She gave her heart to Christ at the age of thirteen years, and united with the Methodist Episcopal church and was an earnest, useful member to the close of her life; being a skillful musician and a worker in the Sunday school.  Some time before the end she realized that earth was “fast receding” and though life was sweet and her family ties dear, with unfaltering trust she calmly faced the inevitable, and made all her arrangements, even to the selection of her casket, pall-bearers, shroud and the hymns that were to be sung. 

The funeral took place on Thursday afternoon at 1 o’clock from the South fork Baptist church and was very largely attended.  The service was in charge of the Rev. Cyrus Poling of the M. E. church and her cousins, Messrs. C. H., Lakin and Shirley Pritchard, Conrad Snodgrass, Peter and H. E. Wass were the pall bearers. 

She was laid away in her bridal dress in a white casket covered with white lilies and pink roses.  The hymns used were “No Dying There,” “In that City,” “Nearer My God to Thee,” “The Way seems Brighter” and as they carried her to her last resting place in the churchyard, the congregation impressively sang “Till We Meet again.”

Much sympathy is felt for the husband and little one and the aged grandparents who have been so repeatedly and sadly bereft. 


External Links referencing above script:

[H.B. Tharp & Ira D. Cox as mentioned in The Good-Will Community, A History of Holbrook W. Va. by Bradford Spiker]

Transcriber's Notes:

Willa Dean Spiker tells us that Dora's daughter, Elsie Lucile, married Judge Max DeBerry.  Their daughter, Mary Lucille, often stops by the Spiker Reunions to visit with family. 

We contacted Mary Luicille DeBerry soon after the publication of this diary.  On September 16, 2008, she responded with the following information:


I don't know of any family relationship (between Gay and Dora) but heard often what good friends their husbands (Ira D. and Jake) were as well as fairly close neighbors.  It wasn't far from the Spiker home from Holbrook up toward Oxford just past the iron bridge where the cement fence posts with the balls on top signaled the arrival at the Tharp/Cox family home.

The obituary (was) most likely written by Minnie Kendell Lowther who wrote such for the Ritchie County paper.

I know that Maxie Irene died of polio and that all of H.B. and Elizabeth Tharp's children and grandchildren died young.  Dora Alice's parents are buried at Auburn. The dates in the Ritchie County Cemetery Book are:  Eliza Tharp Pritchard died Feb. 19, 1878 at 27 Y, 10M 19 D, wife of Andrew Pritchard who died March 10, 1878 at 28 years. 

Their son Grant, Dora Alice's brother is buried at South Fork Cemetery in Doddridge County along with Dora Alice, H.B. and Elizabeth and little Maxie Irene.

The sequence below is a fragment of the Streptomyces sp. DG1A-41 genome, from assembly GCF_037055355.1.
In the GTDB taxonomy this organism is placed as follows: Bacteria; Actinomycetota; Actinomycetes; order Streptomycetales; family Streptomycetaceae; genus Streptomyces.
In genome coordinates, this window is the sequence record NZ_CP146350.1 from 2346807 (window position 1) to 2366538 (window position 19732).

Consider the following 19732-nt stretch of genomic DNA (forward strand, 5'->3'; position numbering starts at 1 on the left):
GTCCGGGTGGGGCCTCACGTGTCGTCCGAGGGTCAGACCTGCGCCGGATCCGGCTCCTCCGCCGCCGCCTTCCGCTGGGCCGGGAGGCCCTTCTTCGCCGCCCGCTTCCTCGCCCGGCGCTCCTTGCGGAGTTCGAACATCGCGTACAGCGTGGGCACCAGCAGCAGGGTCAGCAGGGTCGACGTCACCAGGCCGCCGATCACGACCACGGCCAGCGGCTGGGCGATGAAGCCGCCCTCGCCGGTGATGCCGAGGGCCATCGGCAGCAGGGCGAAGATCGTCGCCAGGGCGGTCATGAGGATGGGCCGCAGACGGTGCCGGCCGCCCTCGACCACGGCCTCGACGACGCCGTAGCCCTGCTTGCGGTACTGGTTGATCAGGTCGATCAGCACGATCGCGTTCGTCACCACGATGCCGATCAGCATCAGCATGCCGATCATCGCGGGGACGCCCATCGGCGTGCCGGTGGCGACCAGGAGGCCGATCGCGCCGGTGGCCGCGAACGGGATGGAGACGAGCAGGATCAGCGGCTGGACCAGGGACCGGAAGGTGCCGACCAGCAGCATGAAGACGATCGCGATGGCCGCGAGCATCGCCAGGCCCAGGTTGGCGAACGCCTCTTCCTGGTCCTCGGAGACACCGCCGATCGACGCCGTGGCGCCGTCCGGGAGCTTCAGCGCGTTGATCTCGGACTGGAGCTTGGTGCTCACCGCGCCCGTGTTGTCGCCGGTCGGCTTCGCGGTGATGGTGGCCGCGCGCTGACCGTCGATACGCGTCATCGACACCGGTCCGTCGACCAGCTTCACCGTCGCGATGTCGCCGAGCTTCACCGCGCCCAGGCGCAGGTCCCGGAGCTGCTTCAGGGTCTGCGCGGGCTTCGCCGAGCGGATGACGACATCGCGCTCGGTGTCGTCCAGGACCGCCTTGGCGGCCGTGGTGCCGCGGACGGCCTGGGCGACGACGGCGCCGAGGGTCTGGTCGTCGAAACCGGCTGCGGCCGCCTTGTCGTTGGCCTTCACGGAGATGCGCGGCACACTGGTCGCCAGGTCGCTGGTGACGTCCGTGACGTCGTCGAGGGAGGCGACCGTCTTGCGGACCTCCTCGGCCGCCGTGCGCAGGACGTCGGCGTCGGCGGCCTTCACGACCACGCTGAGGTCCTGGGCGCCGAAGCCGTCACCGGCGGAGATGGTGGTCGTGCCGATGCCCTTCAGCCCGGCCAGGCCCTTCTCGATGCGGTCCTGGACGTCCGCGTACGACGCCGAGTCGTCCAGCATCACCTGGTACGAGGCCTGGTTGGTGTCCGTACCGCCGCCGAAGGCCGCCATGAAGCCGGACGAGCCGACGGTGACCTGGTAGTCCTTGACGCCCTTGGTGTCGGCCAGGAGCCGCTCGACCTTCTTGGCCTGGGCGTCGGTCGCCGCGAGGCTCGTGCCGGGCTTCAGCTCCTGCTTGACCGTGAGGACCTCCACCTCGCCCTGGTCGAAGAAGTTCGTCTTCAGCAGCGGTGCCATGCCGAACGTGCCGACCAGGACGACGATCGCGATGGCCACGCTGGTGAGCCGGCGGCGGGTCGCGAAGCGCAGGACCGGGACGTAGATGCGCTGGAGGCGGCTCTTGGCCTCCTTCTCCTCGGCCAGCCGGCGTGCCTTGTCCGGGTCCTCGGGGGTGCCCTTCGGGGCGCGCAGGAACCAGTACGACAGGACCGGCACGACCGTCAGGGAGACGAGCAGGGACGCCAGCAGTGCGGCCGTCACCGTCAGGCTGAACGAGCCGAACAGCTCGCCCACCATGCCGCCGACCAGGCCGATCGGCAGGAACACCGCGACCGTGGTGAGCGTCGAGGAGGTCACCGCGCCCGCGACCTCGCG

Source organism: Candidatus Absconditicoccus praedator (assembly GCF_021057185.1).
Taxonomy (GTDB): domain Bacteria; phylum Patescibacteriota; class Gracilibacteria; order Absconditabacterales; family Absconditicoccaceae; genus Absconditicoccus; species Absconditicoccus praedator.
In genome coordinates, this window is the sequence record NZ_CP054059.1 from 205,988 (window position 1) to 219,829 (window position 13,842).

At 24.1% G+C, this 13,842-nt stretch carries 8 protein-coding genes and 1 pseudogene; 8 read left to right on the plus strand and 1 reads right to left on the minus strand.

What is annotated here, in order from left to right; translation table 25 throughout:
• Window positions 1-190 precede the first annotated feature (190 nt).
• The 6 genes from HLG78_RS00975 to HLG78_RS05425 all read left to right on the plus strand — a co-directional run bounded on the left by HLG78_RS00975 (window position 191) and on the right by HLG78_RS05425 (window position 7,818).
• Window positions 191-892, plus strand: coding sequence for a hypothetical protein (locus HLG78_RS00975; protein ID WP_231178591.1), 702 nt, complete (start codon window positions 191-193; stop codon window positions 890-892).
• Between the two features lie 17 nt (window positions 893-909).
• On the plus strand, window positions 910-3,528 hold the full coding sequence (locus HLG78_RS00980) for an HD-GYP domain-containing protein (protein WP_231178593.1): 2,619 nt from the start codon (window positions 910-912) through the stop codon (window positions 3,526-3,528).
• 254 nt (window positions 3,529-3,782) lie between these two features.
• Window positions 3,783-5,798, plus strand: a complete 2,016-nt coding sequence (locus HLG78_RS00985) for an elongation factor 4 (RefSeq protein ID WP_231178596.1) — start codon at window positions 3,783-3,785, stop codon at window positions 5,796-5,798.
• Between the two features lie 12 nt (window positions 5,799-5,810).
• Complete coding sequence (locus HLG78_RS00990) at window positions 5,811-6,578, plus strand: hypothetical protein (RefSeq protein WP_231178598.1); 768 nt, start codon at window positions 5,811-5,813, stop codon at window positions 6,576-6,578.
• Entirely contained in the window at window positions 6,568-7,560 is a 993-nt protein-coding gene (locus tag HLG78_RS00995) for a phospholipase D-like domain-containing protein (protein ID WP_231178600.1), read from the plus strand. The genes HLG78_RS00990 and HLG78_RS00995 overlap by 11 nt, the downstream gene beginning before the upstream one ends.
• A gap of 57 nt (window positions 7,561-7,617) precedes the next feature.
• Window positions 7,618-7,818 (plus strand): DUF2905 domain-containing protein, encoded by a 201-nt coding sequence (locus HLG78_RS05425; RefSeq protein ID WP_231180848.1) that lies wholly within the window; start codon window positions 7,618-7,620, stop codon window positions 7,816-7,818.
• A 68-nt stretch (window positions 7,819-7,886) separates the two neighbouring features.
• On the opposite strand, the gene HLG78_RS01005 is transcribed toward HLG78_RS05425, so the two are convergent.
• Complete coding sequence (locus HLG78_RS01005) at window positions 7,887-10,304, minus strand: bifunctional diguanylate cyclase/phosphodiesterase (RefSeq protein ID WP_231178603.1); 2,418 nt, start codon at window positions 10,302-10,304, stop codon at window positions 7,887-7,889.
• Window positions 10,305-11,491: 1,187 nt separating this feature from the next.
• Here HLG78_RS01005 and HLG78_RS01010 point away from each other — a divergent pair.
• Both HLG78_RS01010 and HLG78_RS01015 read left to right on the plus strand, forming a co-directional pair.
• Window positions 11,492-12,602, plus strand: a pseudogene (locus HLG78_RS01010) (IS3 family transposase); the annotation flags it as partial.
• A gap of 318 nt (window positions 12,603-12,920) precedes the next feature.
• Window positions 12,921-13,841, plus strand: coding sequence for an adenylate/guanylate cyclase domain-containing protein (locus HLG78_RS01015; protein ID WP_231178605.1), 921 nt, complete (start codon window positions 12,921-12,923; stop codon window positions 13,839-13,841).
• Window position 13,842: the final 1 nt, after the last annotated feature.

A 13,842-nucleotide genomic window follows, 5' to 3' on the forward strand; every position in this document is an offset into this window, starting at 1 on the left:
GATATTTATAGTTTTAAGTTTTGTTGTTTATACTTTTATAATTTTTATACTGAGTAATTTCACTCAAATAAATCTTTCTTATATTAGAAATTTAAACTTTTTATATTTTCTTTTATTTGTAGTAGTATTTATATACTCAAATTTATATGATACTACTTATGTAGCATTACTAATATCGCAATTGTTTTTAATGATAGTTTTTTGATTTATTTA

External Links referencing above notations:

[Descendents of John Belconger]
[Ritchie County native and writer, Mary Lucille Deberry - includes photo]
[West Virginia History Heroes for 1999 - Mary Lucille DeBerry]
[History of Richie County by Minnie Kendell Lowther]


The data below is the text printed on the reverse side of the newspaper clipping shown immediately above.  It is being provided for its historical relevance.


The farmers (if they rely on the old saying, that “a dry, cold winter means an early spring”) are planning to get their plowing done early. 

Fox hunting has got to be a vocation in this vicinity. 

We hope there will be no one else come out for Sheriff, there will be nobody left to vote after a while.

Ethel Smith who has been visiting home folks has returned to E. Cokeley’s. 

Warren Say and Army Killingsworth has been pulling rods for the past few days. 

O. W. Phillips has gone to S.E. Rexroad’s to start another well. 

Work is progressing nicely on the G. E. Killingsworth well.  The eight inch casing was put in. 

Andy Crothers, the well known oil man got one of his toes mashed. 

Cooche Phillips is here attending court. 

John Starr informs his many friends that he will not make the race for sheriff this time. 

Marion Wright and wife spent the in Harrisville. 

Dolhe Layfield has been visiting friends at Cantwell the past week. 

Willie Phillips is at home on a vacation for a few days. 

A. R. Philips is slowly improving.


CAIRO Route 2

We hail with gladness the approaching spring-time, and we predict that our farmers’ wives will begin the search for garden seeds, and this means that every tin can, tea pot, paper bag and drawer must submit to a close inventory of its contents.

Mr. and Mrs. E. C. French, Mr. and Mrs. W.J. Alkire, Floyd Ross, Clyde Ross, and Miss Fay Alkire were visiting at J. H. Jones’ on last Sunday.

Mr. and Mrs. Geo. P. Emerick of Parkersburg, will move to their farm on Marietta run Saturday.

The protracted meeting at Nutter Farm closed Saturday night without additions. 

Daniel Davis lost a good horse a few days ago; this is the second horse he has lost in the last five months.  We sympathize very much Uncle Dan – but  according to the old adage – “those who have must lose.” 

The Nutterfork literary society extends to you an invitation to come on Friday evening and stay till bed time. 

Pres. Waller, road surveyor, of near Petroleum, was in our town last Monday. 

There is one more month of the Nutterfork school. 

Miss Letha Crooks was calling on Miss Dessie Rinehart recently. 

Geo. Amick made a trip to Borland wells last week. 

Frank Cain and John Sandy have been clearing land for W. J. Alkire.



Old age is no such uncomfortable thing if one gives oneself up to it with good grace.


Hypertrophy of the Heart.  Sudden pain in heart muscles.